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ACLU at 50 Names Its Dozen Most Significant Cases for New Times

This year marks the 50th anniversary of the American Civil Liberties Union of Florida, so New Times asked the group, which is led by legendary executive director Howard Simon, to name its top 12 cases. Here are the results: 

12. Free Speech on Gun Safety for Doctors
The Florida Legislature enacted the first-in-the-nation statute barring doctors from asking their patients about the safe storage of guns in the home. The law interferes with needed conversations between doctors (especially pediatricians) and their patients about how to prevent deadly accidents in the home and suicides resulting from the negligent storage of firearms. The ACLU organized several organizations to file an amicus brief supporting doctors and urging the court to strike down the law as an unconstitutional restriction of freedom of speech. The ACLU amicus brief was influential in persuading the District Court to strike down the law, but a panel of the 11th Circuit Court of Appeals reversed the decision of U.S. District Court. This case, which can dramatically affect the safety and lives of children, is still pending in federal appeals court. The outcome of this case could affect similar legislation in every state legislature.

11. Ending Censorship of the Arts in Miami
The ACLU filed numerous lawsuits addressing censorship of the arts in Miami — mostly of artists who reside in Cuba. In landmark litigation in 1991, the ACLU successfully represented the Cuban Museum of Arts & Culture and several of its directors when the Miami Commission voted unanimously to terminate the museum’s lease and evict it from a city-owned building because it exhibited works by artists living in Cuba. The federal court ruled that the museum’s exhibit without regard to the artists’ political beliefs and ideology was constitutionally protected expression. The court also found that the city commission was influenced by community outcry over the art when it decided to end the museum’s lease. The museum had also been bombed in 1988 and 1990. The First Amendment, the court noted, “must assure that government does not curtail valid expression." There were also cases involving the Miami Light Project, GableStage, and the Cuban band Los Van Van.

10. Employment Rights of Gays and Lesbians
In 1978, the ACLU represented an attorney who was a member of the Pennsylvania Bar but whose application to practice law in Florida was delayed by the Florida Board of Bar Examiners, which had found the applicant qualified for admission to the bar in all respects, with the exception that he may not be “of good moral character” due to his “admitted homosexuality.” The Florida Bar asked the Florida Supreme Court to determine whether being gay disqualified an applicant for the bar for lack of “good moral character.” The Florida Supreme Court ruled that the applicant’s sexual orientation was insufficient to prevent admission to the bar, citing the board’s failure to produce a rational connection between sexual orientation and moral unfitness to be an attorney. Gay lawyers in Florida owe their careers to the work of two volunteer ACLU attorneys.

9. Religion in Public Schools

In 1998, acting on behalf of parents and schoolchildren, the ACLU (along with the law firm Steel Hector & Davis and People for the American Way) challenged the Lee County School Board’s decision to teach Bible history using a curriculum that presented biblical stories as actual historical events. The curriculum, developed by a North Carolina religious advocacy organization, reflected a sectarian viewpoint. The federal court enjoined part of the curriculum. The school board later eliminated the course when a revised curriculum that required a more rigorous academic study of the Bible did not attract a sufficient number of students. Following this case, no other school board in Florida adopted this curriculum that advances biblical literalism as actual historical events.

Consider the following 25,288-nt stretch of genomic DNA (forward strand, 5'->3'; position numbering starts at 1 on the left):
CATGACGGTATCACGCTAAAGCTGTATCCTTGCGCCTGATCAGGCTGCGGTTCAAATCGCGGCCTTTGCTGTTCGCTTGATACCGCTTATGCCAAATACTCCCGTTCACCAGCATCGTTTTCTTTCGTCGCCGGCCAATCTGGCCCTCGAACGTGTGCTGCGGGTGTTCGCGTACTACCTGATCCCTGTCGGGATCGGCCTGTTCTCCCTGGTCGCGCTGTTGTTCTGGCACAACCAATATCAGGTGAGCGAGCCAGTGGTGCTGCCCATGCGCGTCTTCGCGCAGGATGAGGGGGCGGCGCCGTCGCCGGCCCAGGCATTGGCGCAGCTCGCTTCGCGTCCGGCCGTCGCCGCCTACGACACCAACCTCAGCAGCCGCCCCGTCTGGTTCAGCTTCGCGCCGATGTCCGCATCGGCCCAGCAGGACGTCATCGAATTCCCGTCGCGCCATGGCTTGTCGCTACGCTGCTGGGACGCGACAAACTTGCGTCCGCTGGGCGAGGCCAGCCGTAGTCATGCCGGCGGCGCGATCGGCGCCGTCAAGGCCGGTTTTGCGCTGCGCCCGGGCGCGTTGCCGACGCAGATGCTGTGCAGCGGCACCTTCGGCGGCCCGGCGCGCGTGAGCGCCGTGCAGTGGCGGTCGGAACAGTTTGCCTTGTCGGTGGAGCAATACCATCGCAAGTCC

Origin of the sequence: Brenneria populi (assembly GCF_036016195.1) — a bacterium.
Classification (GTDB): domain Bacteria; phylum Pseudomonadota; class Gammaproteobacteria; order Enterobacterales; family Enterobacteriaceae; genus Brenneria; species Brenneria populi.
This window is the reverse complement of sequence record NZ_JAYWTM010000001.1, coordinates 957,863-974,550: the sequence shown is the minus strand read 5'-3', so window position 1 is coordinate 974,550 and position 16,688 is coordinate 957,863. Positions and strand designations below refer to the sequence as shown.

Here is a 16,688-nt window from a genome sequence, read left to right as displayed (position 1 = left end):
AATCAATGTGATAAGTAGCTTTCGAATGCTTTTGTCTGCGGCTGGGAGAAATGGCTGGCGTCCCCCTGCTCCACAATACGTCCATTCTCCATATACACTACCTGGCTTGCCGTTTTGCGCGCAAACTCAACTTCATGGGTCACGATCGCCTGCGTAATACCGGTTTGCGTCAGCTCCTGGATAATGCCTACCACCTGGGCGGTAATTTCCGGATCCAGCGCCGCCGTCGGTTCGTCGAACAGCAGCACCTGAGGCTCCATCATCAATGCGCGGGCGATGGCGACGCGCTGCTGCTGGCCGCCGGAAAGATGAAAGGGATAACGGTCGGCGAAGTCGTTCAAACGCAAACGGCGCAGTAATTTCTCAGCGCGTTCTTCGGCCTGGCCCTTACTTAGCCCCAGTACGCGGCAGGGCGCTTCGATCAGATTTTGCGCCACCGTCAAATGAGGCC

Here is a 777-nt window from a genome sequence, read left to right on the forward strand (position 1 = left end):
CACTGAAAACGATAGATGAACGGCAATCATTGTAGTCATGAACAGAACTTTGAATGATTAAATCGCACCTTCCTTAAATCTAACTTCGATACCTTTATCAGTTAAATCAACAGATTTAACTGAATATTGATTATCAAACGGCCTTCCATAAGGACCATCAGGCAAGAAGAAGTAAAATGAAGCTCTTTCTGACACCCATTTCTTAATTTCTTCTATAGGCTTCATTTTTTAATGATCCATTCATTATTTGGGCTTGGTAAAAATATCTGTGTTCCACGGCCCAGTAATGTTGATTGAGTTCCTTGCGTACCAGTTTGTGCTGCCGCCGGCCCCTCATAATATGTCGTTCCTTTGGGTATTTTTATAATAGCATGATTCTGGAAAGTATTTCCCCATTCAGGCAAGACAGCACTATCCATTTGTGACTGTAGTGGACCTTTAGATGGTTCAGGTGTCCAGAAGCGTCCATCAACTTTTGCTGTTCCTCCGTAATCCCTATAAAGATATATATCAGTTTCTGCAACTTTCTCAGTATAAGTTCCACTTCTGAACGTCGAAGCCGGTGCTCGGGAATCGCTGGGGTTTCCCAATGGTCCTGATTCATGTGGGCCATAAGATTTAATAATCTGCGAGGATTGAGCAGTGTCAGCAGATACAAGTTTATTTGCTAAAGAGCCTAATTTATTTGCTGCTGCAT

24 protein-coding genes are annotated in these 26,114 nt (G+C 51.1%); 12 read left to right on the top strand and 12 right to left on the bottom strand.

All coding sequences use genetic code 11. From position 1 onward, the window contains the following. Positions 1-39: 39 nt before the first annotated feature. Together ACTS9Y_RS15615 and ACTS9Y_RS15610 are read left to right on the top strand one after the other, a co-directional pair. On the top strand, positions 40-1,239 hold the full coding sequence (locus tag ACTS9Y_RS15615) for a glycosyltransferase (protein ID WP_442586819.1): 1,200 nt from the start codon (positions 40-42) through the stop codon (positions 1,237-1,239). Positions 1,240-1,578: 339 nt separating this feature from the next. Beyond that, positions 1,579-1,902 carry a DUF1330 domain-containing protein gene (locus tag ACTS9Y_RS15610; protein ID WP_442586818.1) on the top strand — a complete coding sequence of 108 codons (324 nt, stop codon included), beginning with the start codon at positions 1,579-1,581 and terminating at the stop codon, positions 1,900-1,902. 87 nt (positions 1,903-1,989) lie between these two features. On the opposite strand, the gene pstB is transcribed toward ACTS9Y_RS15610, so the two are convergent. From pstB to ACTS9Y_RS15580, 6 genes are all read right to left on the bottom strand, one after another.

8. Protecting Free Speech in Social Media
In November 2007, the ACLU represented a high-school student suspended for creating a Facebook page from her home computer on which she criticized one of her teachers as “the worst teacher she had ever had” and solicited comments from other students about that teacher. After receiving three comments, all of which criticized the student and supported the teacher, the student removed the page. But after learning of the posting, the principal suspended her, claiming the posting was “cyber bullying harassment towards a staff member.” The ACLU, noting that the posting contained no threats of violence toward the teacher and didn't disrupt activities at the school, asked the court to declare the principal’s actions a violation of free speech and to expunge the record of the suspension. The court held that the posting was protected speech. The case set a new standard for free speech in the then-nascent area of rights involving social media, ensuring students’ First Amendment right to off-campus speech without fear of punishment from their school.

7. The Rights of Homeless Persons
In 1988, the ACLU filed a lawsuit on behalf of approximately 6,000 homeless people in Miami. Miami police routinely arrested individuals for sleeping and eating in public places, and destroyed their personal property, including clothing, books, medicine, and shelter. Sweeps of homeless persons were typically done before high-profile events such as the Orange Bowl game. In 1991, U.S. District Judge C. Clyde Atkins found that the city had violated the constitutional rights of homeless people and ordered a series of safe zones in which they could exist without police harassment. After two-and-a-half years of mediation, the ACLU and the city agreed to a settlement under which each homeless person who was arrested since 1988 or who had his or her property destroyed by Miami Police officers would be compensated. In addition, protocols were instituted governing how officers interact with homeless persons, and a special fund was set up with the remaining funds to help the homeless with housing, rent, utilities, etc. The work of ACLU volunteer attorneys to achieve the settlement in the Pottinger case, work that took more than a decade, continues to be regarded as a model for other cities, precluding arrest as the essential strategy for how police should deal with homeless persons.